BBC documentary filmmaker Adam Curtis is showing his latest film this week at the Manchester International Festival in the UK. Massive Attack provided a live sound track.
I was there and although I don’t usually review films on EOSHD this occasion warrants a few words.
If like me you think multiplex cinemas are tired and uninteresting, here’s an experiment which I think could lead to a future cinema genre. In the city where Dylan first went electric. A tantalising glimpse of cinema’s future… Maybe.
Half gig half film, staged in an abandoned railway depot in Manchester, Massive Attack played a live score while the audience (standing like at a traditional gig) were kettled into an area surrounded by screens and bombarded with imagery from Adam Curtis’s documentary film left, right and centre.
As a result there wasn’t a single focal point and you ended up looking into the eyes of the audience as well as the screens. That lent the experience a very eerie feeling of it being ‘a happening’ rather than a showing and you were all the time very aware of the reaction of the audience.
The film itself is fascinating. Curtis suggests that humanity’s attempts to change the world have come to an end. It is the end of heroism and the beginning of the management era. His startling worldview is that life has now become too complex to change and must instead merely be managed to minimise danger and risk.
That means risk management on an epic scale, reactionary rules and restriction of personal freedom in order to seal society off from the unexpected. Curtis uses the apt world ‘sarcophagus’ to describe a tomb being built by our politicians and managers to encase humanity, to protect it from itself.
The example in the film he used for this was a striking moment. The Chernobyl disaster. Workers were sent by the Soviet Union to clean up the disaster, and they knew they were going to die. These workers, suggests Curtis, represent the old world; a world of heroes and autocratic control. Yet they were there not just to clean up and to sacrifice their lives doing so but to build a sarcophagus around the stricken reactor. In doing so they provide powerful symbolism representing Curtis’s modern worldview. It works well, spine tinglingly in fact, and there’s countless examples of this throughout the stock footage he uses all the whilst backed up by one of Britain’s best bands.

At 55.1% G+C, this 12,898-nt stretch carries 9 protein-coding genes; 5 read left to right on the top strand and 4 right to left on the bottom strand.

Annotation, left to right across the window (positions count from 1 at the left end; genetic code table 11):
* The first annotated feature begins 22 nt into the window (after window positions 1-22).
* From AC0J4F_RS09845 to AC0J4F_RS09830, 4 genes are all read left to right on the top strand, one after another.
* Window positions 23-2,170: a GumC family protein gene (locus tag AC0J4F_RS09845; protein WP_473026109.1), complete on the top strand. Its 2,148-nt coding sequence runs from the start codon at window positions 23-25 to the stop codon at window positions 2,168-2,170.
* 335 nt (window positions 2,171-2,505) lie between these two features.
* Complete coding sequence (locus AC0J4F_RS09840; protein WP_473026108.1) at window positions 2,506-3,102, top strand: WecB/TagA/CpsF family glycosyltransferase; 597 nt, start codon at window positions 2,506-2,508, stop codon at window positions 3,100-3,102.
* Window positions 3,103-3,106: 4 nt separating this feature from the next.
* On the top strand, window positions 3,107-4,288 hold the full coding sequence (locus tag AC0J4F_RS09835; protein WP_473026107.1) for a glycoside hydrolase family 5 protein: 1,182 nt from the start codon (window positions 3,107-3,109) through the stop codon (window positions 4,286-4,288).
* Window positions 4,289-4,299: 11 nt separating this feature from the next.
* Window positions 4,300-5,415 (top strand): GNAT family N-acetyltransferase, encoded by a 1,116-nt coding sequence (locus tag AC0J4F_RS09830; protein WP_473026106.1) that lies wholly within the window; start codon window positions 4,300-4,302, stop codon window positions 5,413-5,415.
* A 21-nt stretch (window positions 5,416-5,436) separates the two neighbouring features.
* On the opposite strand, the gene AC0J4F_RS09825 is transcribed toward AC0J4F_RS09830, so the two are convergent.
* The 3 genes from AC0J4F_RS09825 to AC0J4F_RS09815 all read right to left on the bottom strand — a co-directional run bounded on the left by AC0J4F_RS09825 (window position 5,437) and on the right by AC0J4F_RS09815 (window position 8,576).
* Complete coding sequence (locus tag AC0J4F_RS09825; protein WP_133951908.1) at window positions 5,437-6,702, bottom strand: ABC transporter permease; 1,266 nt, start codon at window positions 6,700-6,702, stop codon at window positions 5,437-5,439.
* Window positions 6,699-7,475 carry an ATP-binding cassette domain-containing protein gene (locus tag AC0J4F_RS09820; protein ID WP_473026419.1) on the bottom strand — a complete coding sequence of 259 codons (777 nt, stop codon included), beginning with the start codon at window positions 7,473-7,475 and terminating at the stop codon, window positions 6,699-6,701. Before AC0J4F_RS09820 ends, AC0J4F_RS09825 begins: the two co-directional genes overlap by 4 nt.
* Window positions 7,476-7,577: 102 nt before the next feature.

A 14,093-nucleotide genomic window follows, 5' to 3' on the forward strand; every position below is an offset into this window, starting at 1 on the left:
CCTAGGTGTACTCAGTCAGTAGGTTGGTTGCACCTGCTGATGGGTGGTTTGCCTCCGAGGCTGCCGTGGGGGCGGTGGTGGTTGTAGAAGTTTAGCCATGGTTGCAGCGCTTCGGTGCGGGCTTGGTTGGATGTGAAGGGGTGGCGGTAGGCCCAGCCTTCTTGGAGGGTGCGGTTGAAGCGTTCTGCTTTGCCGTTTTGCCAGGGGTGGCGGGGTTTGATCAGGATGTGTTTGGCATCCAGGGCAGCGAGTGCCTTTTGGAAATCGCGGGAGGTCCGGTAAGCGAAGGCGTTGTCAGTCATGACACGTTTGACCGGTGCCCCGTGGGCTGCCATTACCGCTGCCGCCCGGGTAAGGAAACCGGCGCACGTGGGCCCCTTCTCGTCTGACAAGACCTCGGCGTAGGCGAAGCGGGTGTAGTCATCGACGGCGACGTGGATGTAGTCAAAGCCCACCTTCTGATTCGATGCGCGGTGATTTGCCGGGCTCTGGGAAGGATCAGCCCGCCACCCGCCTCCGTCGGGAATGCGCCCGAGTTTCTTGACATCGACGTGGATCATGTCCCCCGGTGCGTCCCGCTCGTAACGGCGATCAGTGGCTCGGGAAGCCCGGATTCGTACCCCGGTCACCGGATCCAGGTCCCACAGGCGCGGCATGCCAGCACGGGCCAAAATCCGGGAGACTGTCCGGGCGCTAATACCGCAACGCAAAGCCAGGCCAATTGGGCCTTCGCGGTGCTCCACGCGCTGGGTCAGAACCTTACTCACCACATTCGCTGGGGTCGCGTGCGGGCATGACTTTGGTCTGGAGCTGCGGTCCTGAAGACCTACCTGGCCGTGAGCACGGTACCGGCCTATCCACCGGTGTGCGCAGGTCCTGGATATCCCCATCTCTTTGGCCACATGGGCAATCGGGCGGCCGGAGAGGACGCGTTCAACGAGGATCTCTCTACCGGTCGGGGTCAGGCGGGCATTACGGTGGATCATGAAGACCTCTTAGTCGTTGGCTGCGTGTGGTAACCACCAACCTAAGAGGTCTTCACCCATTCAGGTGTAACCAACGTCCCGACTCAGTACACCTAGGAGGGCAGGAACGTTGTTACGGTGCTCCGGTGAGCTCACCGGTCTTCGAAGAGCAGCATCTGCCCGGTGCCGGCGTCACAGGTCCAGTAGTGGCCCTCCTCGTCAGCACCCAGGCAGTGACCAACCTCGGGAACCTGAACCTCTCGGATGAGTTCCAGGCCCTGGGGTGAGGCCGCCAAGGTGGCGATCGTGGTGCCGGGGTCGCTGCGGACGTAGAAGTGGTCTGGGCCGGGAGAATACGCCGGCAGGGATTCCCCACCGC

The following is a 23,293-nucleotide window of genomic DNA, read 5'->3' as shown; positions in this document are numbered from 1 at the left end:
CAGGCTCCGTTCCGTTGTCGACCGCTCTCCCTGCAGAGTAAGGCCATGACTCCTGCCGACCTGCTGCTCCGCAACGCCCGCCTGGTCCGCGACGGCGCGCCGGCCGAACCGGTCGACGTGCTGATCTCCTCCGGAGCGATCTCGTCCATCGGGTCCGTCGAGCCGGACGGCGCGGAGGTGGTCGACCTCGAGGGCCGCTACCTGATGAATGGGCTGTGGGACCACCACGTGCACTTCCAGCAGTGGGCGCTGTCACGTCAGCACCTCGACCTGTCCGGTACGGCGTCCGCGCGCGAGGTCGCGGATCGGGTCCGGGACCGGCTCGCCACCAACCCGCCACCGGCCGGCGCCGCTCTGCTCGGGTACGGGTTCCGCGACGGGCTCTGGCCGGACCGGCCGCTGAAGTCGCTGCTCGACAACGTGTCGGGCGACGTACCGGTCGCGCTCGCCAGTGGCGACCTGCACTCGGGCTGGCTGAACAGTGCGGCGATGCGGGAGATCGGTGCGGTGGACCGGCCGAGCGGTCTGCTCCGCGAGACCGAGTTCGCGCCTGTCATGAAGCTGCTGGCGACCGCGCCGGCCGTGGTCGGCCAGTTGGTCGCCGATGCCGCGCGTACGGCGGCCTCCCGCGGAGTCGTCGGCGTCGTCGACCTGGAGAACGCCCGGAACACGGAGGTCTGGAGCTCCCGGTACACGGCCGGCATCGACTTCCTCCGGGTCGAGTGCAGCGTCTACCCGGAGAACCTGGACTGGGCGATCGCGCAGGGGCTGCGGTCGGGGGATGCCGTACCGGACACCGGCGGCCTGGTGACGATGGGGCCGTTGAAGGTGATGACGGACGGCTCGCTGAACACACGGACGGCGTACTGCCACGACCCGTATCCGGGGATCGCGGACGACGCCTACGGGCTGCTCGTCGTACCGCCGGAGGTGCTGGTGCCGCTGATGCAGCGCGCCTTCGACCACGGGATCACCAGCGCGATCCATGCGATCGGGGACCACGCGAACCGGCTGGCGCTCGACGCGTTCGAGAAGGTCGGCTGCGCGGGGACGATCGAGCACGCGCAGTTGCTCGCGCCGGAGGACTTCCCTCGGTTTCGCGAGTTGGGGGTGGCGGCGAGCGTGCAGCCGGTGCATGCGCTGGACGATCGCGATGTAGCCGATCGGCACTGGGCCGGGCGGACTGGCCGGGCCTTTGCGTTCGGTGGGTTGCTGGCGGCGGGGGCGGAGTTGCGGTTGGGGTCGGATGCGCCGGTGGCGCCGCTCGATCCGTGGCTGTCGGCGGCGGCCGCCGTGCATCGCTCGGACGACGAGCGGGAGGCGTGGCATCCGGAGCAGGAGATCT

Here’s how Curtis himself describes the film –
“It tells a story about how a new system of power has risen up in the modern world to manage and control us. A rigid and static system that has found in those images and sounds a way of enveloping us in a thin two-dimensional version of the past.”
It shares much in common with his recent BBC documentary in three parts, All Watched Over By Machines of Loving Grace, about the technology which was developed to improve our lives but actually controls us and has unexpected consequences.
Here’s part 1 which is highly recommended viewing –http://vimeo.com/57157436
Curtis’s film is closest any filmmaker has come to describing the modern world, why it is as it is and making sense of it. The event had a doom laden apocalyptic message too that is as exciting as it is frightening.
Whilst touching on simulated realities (think Disney World and the global financial system) Curtis uses a sequence of Hollywood film cuts where crowds and actors react in shock to a major catastrophe (such as the collapse of the Empire State Building) before leading into the inevitable – the very real events of 9/11 in New York.